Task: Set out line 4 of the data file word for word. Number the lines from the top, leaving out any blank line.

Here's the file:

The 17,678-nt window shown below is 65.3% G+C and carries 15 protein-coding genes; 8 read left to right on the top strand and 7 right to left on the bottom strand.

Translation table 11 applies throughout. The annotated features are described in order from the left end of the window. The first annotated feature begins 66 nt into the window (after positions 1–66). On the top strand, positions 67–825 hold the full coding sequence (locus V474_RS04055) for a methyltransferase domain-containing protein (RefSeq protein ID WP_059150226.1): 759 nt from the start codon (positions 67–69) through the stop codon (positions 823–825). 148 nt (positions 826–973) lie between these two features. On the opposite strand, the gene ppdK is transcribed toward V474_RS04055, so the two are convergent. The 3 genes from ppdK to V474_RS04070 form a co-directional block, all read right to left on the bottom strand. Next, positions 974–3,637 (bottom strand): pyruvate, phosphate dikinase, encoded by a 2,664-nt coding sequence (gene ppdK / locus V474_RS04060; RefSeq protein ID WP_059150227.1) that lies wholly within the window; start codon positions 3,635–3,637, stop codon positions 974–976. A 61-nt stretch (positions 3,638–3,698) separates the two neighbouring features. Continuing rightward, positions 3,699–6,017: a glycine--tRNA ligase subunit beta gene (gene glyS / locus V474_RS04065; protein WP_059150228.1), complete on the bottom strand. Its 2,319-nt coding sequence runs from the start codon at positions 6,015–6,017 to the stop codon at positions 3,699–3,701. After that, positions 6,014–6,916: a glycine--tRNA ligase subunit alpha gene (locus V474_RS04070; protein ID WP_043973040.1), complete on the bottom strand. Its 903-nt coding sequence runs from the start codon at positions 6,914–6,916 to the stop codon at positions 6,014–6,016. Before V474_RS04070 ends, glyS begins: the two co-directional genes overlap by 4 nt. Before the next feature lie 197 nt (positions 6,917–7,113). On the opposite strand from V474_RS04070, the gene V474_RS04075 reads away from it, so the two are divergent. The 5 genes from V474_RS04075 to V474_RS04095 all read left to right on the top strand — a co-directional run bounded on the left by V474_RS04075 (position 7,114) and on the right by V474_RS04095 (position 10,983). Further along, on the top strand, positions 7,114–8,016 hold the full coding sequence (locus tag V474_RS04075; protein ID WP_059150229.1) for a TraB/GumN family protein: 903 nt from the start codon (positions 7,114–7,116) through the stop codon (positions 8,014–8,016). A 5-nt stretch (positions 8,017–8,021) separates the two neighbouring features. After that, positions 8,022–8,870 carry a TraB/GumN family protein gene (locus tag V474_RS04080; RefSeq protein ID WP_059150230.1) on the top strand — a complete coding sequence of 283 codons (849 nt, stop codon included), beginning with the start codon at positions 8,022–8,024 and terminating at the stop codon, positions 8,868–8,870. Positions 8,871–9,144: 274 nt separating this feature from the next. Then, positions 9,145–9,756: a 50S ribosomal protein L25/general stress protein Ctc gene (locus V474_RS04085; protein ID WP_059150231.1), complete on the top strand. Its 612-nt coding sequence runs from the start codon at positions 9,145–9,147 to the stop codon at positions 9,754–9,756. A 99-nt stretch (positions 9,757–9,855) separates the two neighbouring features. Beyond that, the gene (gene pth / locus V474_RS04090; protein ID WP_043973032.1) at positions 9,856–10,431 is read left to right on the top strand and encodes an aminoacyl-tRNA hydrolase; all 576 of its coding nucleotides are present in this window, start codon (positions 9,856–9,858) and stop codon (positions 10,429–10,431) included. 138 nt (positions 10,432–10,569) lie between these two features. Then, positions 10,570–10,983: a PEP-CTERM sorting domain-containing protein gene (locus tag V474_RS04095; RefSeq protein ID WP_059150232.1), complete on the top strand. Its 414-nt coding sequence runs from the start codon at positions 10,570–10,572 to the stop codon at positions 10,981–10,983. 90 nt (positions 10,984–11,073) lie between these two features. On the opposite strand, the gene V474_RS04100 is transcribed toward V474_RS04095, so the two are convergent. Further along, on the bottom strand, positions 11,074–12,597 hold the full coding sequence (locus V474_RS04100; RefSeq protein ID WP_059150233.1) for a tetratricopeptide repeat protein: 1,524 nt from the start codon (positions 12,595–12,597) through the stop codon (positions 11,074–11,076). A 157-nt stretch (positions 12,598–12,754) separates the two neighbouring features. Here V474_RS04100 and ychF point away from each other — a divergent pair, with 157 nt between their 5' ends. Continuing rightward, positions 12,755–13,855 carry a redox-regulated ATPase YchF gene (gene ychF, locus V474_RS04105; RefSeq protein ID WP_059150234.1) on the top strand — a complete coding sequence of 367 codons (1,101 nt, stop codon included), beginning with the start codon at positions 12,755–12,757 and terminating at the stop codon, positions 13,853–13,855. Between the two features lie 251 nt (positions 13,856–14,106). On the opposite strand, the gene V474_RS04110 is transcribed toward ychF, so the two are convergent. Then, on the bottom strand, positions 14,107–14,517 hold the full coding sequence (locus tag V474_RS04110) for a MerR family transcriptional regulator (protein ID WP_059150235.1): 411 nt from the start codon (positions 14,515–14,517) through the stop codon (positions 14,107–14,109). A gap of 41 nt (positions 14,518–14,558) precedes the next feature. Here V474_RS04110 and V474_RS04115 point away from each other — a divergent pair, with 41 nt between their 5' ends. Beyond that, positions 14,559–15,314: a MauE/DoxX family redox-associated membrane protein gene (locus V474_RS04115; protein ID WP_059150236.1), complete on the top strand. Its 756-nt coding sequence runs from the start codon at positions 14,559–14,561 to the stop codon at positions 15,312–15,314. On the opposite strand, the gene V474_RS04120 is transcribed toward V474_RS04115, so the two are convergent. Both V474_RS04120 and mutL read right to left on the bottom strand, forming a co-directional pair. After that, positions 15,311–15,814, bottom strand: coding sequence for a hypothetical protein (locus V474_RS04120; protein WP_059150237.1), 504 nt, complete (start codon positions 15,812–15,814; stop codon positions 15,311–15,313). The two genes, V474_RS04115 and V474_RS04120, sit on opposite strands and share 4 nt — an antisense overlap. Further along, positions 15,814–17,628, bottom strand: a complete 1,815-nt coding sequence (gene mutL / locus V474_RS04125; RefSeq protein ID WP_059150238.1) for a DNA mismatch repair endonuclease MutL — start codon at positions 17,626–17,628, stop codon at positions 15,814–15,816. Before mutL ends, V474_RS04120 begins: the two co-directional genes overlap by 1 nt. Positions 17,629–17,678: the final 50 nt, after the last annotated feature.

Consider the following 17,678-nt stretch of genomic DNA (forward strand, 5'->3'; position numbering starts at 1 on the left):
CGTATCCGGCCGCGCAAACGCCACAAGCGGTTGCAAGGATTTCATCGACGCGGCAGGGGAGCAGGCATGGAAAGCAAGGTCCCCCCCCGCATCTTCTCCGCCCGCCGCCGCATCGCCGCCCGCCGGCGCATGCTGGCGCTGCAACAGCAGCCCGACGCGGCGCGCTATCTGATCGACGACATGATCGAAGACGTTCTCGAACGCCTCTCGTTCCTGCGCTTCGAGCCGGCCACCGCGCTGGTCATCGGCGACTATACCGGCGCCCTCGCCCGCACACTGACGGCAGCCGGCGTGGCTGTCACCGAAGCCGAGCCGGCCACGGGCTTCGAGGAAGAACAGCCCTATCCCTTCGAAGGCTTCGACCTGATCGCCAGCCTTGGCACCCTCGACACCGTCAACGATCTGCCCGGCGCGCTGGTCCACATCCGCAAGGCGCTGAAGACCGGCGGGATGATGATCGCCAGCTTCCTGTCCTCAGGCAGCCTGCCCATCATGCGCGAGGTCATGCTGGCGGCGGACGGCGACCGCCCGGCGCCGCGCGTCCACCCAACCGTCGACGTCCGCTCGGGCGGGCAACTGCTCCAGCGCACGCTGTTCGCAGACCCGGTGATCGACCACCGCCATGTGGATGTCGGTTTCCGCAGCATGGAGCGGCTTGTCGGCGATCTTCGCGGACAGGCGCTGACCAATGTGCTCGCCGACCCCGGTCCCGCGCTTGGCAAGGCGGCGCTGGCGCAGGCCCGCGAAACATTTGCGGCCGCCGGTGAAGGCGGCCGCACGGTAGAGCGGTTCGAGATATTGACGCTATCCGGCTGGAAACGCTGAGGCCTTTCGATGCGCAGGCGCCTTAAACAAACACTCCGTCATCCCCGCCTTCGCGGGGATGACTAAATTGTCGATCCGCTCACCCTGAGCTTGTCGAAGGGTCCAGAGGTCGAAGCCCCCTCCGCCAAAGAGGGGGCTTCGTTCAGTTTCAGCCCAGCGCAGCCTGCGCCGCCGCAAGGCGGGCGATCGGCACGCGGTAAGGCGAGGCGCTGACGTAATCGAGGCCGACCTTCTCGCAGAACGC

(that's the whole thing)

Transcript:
CGTATCCGGCCGCGCAAACGCCACAAGCGGTTGCAAGGATTTCATCGACGCGGCAGGGGAGCAGGCATGGAAAGCAAGGTCCCCCCCCGCATCTTCTCCGCCCGCCGCCGCATCGCCGCCCGCCGGCGCATGCTGGCGCTGCAACAGCAGCCCGACGCGGCGCGCTATCTGATCGACGACATGATCGAAGACGTTCTCGAACGCCTCTCGTTCCTGCGCTTCGAGCCGGCCACCGCGCTGGTCATCGGCGACTATACCGGCGCCCTCGCCCGCACACTGACGGCAGCCGGCGTGGCTGTCACCGAAGCCGAGCCGGCCACGGGCTTCGAGGAAGAACAGCCCTATCCCTTCGAAGGCTTCGACCTGATCGCCAGCCTTGGCACCCTCGACACCGTCAACGATCTGCCCGGCGCGCTGGTCCACATCCGCAAGGCGCTGAAGACCGGCGGGATGATGATCGCCAGCTTCCTGTCCTCAGGCAGCCTGCCCATCATGCGCGAGGTCATGCTGGCGGCGGACGGCGACCGCCCGGCGCCGCGCGTCCACCCAACCGTCGACGTCCGCTCGGGCGGGCAACTGCTCCAGCGCACGCTGTTCGCAGACCCGGTGATCGACCACCGCCATGTGGATGTCGGTTTCCGCAGCATGGAGCGGCTTGTCGGCGATCTTCGCGGACAGGCGCTGACCAATGTGCTCGCCGACCCCGGTCCCGCGCTTGGCAAGGCGGCGCTGGCGCAGGCCCGCGAAACATTTGCGGCCGCCGGTGAAGGCGGCCGCACGGTAGAGCGGTTCGAGATATTGACGCTATCCGGCTGGAAACGCTGAGGCCTTTCGATGCGCAGGCGCCTTAAACAAACACTCCGTCATCCCCGCCTTCGCGGGGATGACTAAATTGTCGATCCGCTCACCCTGAGCTTGTCGAAGGGTCCAGAGGTCGAAGCCCCCTCCGCCAAAGAGGGGGCTTCGTTCAGTTTCAGCCCAGCGCAGCCTGCGCCGCCGCAAGGCGGGCGATCGGCACGCGGTAAGGCGAGGCGCTGACGTAATCGAGGCCGACCTTCTCGCAGAACGC